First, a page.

Foodiva's Kitchen: March 2012

Saturday, March 31, 2012

French Fridays With Dorie - Crab and Pomelo Salad

It was quite a challenge to make people eat crab ice cream.
~ Heston Blumenthal

For this week's French Fridays with Dorie, our recipe to try out was Crab and Grapefruit Salad, a colorful and fanciful appetizer to be enjoyed best during warmer weather. Before I write further, here are my two disclaimers: 1. I did not use crab ice cream to make this salad, and 2. I do not dislike fact, I quite like its strong bitter-citrus flavor. 

What I did use was canned crabmeat that unfortunately didn't come in big chunks, and pink-fleshed Thai pomelo because I couldn't find any Ruby Red grapefruit in the stores. If I could've gotten my hands on peeled, fresh grapefruit sections in a jar like Kathy did, you bet I would've used that!

Why pomelo? Well, it's very similar to grapefruit, except that it's larger and sweeter, without the bitterness of grapefruit. In Asia, and Thailand particularly, the juicy pomelo flesh is very often added to salads and also to refreshing fruit juices such as orange or lime. I love the sensation of the flesh bursting as I bite into it, releasing its sweet juices on my tongue.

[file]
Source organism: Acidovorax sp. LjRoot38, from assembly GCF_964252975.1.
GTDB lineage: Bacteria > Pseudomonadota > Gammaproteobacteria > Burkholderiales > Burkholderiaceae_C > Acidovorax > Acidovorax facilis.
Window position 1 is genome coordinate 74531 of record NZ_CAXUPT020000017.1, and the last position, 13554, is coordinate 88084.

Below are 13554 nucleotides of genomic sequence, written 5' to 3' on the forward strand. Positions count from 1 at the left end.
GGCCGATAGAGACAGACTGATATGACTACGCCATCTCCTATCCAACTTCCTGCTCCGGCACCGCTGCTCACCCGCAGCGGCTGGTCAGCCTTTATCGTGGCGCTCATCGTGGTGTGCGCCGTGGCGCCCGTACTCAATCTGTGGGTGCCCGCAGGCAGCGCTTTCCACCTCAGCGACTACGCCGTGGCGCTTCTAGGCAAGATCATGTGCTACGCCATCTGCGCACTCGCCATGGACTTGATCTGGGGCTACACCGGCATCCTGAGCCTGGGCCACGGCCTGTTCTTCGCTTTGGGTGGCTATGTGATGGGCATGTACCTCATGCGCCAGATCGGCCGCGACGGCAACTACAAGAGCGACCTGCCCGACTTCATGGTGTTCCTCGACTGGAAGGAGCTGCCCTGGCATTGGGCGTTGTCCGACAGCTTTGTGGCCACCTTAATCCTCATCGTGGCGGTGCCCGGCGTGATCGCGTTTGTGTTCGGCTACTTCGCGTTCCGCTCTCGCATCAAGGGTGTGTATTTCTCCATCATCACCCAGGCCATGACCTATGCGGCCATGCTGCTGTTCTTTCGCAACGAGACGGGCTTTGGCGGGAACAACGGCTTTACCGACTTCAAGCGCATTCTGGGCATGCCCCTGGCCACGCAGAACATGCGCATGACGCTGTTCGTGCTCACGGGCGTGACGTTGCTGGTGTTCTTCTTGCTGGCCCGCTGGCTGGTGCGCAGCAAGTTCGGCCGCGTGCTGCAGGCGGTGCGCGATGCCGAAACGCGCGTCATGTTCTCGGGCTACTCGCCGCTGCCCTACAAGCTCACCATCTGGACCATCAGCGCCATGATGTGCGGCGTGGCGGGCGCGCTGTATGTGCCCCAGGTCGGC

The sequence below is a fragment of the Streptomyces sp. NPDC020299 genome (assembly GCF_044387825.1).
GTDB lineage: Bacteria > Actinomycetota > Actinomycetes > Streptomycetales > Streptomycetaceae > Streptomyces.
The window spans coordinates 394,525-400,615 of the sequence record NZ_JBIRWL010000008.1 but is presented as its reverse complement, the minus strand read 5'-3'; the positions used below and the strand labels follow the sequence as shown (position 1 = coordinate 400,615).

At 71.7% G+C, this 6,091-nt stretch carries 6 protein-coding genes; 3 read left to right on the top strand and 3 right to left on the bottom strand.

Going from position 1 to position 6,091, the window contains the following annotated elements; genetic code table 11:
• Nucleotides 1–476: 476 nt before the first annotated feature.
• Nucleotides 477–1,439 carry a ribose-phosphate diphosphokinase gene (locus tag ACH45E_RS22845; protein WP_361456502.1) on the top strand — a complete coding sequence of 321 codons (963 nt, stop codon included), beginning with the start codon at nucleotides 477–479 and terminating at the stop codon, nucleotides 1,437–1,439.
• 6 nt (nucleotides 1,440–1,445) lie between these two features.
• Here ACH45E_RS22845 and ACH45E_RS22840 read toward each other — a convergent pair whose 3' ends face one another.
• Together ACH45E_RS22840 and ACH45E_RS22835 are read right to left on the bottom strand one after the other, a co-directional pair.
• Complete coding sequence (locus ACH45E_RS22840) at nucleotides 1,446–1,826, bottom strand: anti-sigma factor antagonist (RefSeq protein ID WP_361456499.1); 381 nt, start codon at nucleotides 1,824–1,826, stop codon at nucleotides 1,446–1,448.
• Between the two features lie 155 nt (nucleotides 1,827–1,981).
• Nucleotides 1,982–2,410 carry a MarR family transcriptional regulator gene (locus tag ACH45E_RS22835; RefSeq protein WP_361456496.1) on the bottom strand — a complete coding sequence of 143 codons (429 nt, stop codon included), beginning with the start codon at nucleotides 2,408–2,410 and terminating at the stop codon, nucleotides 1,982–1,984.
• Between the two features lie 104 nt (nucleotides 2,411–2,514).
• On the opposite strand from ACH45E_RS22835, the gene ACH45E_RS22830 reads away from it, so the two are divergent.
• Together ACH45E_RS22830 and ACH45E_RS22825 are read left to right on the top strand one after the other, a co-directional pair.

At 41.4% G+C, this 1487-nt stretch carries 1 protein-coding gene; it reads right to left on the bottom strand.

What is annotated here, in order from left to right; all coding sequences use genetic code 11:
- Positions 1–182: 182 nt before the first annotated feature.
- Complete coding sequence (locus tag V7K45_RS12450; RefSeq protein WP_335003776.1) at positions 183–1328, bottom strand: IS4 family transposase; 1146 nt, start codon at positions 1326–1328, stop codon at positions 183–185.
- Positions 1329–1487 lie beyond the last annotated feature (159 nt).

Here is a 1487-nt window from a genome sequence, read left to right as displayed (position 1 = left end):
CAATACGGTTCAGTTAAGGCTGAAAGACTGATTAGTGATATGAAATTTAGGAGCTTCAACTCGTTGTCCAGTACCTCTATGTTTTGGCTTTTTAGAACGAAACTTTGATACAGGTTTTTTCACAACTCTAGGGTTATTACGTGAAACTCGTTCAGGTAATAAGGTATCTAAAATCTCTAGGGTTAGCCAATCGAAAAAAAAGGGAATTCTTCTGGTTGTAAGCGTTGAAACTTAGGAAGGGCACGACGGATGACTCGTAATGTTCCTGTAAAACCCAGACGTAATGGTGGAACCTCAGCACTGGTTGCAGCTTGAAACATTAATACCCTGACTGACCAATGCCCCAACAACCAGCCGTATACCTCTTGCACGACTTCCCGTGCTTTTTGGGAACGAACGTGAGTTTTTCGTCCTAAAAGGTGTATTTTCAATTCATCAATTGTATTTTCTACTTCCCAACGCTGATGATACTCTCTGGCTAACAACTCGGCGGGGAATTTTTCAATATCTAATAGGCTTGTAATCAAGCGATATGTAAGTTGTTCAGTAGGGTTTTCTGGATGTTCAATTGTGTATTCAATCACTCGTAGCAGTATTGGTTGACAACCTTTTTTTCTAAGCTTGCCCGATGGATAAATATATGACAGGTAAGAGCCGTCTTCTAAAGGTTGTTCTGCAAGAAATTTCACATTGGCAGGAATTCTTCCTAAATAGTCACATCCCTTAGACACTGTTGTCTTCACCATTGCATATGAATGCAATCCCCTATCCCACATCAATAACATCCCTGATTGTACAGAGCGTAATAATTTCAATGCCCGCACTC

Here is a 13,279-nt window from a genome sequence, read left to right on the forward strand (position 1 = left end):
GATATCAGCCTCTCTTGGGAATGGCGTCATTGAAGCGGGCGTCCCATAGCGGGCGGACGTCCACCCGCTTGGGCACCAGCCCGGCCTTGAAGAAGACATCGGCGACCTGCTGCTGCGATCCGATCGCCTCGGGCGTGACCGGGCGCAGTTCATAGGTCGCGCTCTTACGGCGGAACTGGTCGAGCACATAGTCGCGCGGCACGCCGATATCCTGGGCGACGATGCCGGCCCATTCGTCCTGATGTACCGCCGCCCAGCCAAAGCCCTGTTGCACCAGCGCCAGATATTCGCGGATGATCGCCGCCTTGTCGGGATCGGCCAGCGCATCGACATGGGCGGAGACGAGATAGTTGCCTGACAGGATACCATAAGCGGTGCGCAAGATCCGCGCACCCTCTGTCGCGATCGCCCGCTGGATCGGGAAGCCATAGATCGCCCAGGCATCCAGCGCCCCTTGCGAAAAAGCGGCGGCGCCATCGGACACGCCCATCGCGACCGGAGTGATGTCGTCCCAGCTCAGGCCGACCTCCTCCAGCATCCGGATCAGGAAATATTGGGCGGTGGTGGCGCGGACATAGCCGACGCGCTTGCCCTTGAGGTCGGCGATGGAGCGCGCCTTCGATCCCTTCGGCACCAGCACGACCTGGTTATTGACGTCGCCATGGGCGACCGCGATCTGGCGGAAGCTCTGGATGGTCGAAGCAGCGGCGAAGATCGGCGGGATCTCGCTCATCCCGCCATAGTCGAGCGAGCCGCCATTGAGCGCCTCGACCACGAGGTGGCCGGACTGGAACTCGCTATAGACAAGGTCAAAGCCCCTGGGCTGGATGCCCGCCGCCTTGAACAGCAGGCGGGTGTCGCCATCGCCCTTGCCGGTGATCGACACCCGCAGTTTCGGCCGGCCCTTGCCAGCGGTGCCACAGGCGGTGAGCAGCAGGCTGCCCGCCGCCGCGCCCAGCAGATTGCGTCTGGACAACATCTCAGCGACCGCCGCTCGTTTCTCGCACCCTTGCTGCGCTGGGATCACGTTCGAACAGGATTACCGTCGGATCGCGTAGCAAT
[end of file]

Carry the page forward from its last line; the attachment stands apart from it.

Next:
Pale pink-fleshed, sweet Thai pomelo

In Dorie's recipe, there was the option to add chilli pepper and bell peppers. While I incorporated thinly sliced chilli (deseeded) into the salad, I chose to replace the bell peppers with Rose Apple or Jambu instead. This is a tropical fruit, crisp and waxy on the outside, with a 'fluffy' interior on the inside. When ripe, it bears a strong, pleasant bouquet. Often I try to make a recipe work with whatever ingredients I have in stock but on this occasion, I'll admit that I had forgotten to buy those darn bell peppers :).